Inward-looking EU ‘in hock to authoritarians’


Over the last five years, the European Council on Foreign Relations’ annual Scorecard has tracked the European Union’s diminishing ability to influence its neighbors. In 2015, the story became one of their growing impact on the EU, it notes:

As refugee numbers spiraled through late summer and autumn, and Islamic State (ISIS)-coordinated terror attacks hit Paris and put Brussels on lockdown, Copenhagen, and Brussels, the conflicts around Europe burned the continent’s political elites and instilled fear in its societies. The arrival of over one million migrants created a dilemma in which the humanitarian obligation to give shelter to refugees is pitted against the limited capacities of EU states, both those on the geographical frontline – the external border – and those where large numbers of refugees want to settle.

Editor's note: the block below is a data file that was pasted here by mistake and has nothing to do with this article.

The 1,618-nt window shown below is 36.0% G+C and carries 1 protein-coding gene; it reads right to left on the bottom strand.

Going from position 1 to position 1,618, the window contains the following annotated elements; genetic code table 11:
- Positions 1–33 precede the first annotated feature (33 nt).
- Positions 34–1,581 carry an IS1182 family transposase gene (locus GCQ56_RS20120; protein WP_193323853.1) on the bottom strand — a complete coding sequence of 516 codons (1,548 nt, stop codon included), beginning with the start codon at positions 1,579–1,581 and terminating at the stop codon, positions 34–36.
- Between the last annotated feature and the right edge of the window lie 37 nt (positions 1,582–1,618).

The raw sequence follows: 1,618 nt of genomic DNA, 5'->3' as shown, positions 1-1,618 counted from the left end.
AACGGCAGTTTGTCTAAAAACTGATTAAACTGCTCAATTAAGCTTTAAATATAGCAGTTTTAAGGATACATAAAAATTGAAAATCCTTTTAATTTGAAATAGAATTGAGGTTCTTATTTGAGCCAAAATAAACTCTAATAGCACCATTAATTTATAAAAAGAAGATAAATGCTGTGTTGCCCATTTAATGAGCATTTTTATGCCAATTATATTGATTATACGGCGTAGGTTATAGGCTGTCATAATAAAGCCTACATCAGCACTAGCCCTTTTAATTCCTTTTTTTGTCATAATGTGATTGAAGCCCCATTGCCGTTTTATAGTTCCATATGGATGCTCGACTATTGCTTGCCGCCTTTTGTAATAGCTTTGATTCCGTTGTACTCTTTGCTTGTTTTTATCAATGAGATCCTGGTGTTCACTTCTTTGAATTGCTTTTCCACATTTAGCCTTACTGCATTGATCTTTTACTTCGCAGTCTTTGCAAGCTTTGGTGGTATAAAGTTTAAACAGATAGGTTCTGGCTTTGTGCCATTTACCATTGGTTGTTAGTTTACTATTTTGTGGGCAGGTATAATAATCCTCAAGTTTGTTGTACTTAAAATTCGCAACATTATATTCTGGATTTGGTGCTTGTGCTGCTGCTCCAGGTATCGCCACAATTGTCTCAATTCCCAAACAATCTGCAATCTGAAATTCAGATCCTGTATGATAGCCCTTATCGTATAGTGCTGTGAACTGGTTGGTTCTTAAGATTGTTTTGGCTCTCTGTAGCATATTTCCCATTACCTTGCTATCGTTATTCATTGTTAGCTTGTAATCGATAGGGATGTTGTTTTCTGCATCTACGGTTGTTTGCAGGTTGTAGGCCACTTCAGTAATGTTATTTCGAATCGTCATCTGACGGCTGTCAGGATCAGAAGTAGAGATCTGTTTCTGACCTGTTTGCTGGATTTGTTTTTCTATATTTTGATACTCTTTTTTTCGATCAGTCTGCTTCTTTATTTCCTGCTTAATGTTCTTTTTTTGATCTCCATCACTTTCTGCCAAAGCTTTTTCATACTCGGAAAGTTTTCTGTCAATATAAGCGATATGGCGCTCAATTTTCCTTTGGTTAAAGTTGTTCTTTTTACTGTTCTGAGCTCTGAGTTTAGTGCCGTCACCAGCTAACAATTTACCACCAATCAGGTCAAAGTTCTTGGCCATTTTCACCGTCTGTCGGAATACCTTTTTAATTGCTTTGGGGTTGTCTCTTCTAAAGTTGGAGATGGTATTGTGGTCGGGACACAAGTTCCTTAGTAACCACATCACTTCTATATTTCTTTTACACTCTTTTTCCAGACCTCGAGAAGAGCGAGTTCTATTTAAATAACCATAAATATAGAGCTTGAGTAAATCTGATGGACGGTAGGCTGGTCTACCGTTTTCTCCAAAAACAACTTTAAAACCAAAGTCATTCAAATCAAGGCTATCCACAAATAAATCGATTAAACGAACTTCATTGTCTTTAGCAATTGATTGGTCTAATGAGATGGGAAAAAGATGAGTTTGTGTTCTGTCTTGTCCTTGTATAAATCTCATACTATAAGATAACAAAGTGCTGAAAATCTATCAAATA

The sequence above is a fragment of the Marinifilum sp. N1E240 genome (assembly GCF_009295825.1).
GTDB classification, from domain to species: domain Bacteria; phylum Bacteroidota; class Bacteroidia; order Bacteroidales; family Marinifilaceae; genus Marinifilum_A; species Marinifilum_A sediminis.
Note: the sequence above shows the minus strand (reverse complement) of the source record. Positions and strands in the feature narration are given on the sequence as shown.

Europe’s influence slipped still further with regard to Turkey and Russia, whose authoritarian governments are increasingly in a position to influence Europe, the Scorecard finds:

The failure to face the facts sooner – deluding ourselves that conflicts as complex as Syria and Libya would somehow burn themselves out without the need for sufficient diplomatic energy from Europe’s countries – may mean that EU governments now have to function on the terms of leaders such as Recep Tayyip Erdogan and Vladimir Putin who have taken a more realistic approach to (and in no small way been complicit in) the regional trend towards instability.

In a year which has seen significant backsliding on the rule of law and freedom of expression in Turkey, the EU was willing to put the prospect of advancing accession talks on the table with scarcely a mention of the Copenhagen criteria on democracy and human rights which prospective members must meet. This is reflected in this year’s Scorecard, where Europe’s support for the rule of law and human rights in Turkey was the second lowest-scoring component in this year’s Scorecard…..


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